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Does anyone know how I can get a user-defined function to re-evaluate itself (based on changed data in the spreadsheet)? I've tried F9 and Shift+F9, but those don't work. The only thing that seems to work is editing the cell with the function call and then pressing Enter. Any ideas? I seem to remember being able to do this...

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up vote 54 down vote accepted

You should use Application.Volatile in the top of your function:

Function doubleMe(d)
    Application.Volatile
    doubleMe = d * 2
End Function

It will then reevaluate whenever the workbook changes (if your calculation is set to automatic).

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That's awesome, i did not know that, thanks a bunch – Matthew Rathbone Oct 10 '08 at 12:37
5  
Thanks, just been bashing my head against a desk over this. Should point out though that in Excel 2010, you need to pass True to Application.Volatile, i.e. Application.Volatile True. – mdm Mar 31 '10 at 13:00
    
THANK. YOU. I would buy you beer if I could! – André Terra Mar 30 '12 at 15:05
    
@airstrike You are welcome – vzczc Apr 2 '12 at 4:44
    
@mdm Thanks for the info on the True!! Needed this also for a custom worksheet function in Excel 2013!! – timbram Dec 11 '15 at 18:28

Some more information on the F9 keyboard shortcuts for calculation in Excel

  • F9 Recalculates all worksheets in all open workbooks
  • Shift+ F9 Recalculates the active worksheet
  • Ctrl+Alt+ F9 Recalculates all worksheets in all open workbooks (Full recalculation)
  • Shift + Ctrl+Alt+ F9 Rebuilds the dependency tree and does a full recalculation
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Okay, found this one myself. You can use Ctrl+Alt+F9 to accomplish this.

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This is your only option if you have Excel 2007 seeing as the Application.Volatile method was added in Office 2010. – Twisty Mar 12 '15 at 19:31

If you include ALL references to spreadsheet data in the UDF parameter list Excel will recalculate your function whenever the referenced data changes:


    Public Function doubleMe(d as variant)
    doubleMe=d*2
    end Function

You can also use Application.Volatile, but this has the disadvantage of making your UDF always recalculate, even when it does not need to because the referenced data has not changed.


    Public Function doubleMe()
    Application.Volatile
    doubleMe=Worksheets("Fred").Range("A1")*2
    end Function

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It works well this one to Refresh the calculation better than Range(A:B).Calculate

Public Sub UpdateMyFunctions()
Dim myRange As Range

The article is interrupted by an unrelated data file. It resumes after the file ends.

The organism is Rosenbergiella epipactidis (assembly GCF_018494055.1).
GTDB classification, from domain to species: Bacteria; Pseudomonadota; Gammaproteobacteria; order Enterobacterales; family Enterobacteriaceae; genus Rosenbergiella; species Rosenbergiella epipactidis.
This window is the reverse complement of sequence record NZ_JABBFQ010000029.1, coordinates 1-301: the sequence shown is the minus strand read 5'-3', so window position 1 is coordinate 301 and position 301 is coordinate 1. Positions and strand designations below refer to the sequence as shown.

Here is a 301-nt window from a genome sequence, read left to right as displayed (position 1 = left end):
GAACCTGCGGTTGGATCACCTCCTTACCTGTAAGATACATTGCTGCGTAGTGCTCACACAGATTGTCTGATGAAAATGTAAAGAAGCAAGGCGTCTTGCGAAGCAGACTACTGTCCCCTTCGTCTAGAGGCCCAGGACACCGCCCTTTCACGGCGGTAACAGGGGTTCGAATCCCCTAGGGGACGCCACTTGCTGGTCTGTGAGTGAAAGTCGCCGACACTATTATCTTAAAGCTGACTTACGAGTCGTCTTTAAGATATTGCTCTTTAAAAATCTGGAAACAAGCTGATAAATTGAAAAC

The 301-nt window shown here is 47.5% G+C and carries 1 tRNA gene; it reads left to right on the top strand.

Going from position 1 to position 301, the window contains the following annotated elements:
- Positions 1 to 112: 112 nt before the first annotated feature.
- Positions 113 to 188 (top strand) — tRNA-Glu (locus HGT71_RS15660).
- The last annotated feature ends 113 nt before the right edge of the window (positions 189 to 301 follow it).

Dim rng As Range

'Considering The Functions are in Range A1:B10
Set myRange = ActiveSheet.Range("A1:B10")

For Each rng In myRange
    rng.Formula = rng.Formula
Next
End Sub
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To switch to Automatic:

Application.Calculation = xlCalculationAutomatic    

To switch to Manual:

Application.Calculation = xlCalculationManual    
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Using Excel 2010 I experienced the same issues as Brian. When I tried all the solutions proposed here there was no improvement, the user defined function appeared not to recalculate despite having Application.Volatile, using recalculation key combinations etc. However I did realize that my function definition was at fault in that all cell references in it were not sufficiently qualified to work correctly when the sheet containing the function was not the active sheet for example changing cells(a,b) to Application.Caller.Worksheet.Cells(a,b) completely fixed the problem! I believe this is the solution because when the sheet containing my function is not the active sheet cells(a,b) is interpreted as referring to whatever sheet happens to be active at the time.

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This does not provide an answer to the question. To critique or request clarification from an author, leave a comment below their post. – Bruce Sep 24 '15 at 4:30
Public Sub UpdateMyFunctions()
    Dim myRange As Range
    Dim rng As Range

    'Considering The Functions are in Range A1:B10
    Set myRange = ActiveSheet.Range("A1:B10")

    For Each rng In myRange
        rng.Formula = rng.Formula
    Next
End Sub
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Please explain the code a bit. It would increase the usefullness quite a lot. – Trilarion Oct 22 '14 at 13:44

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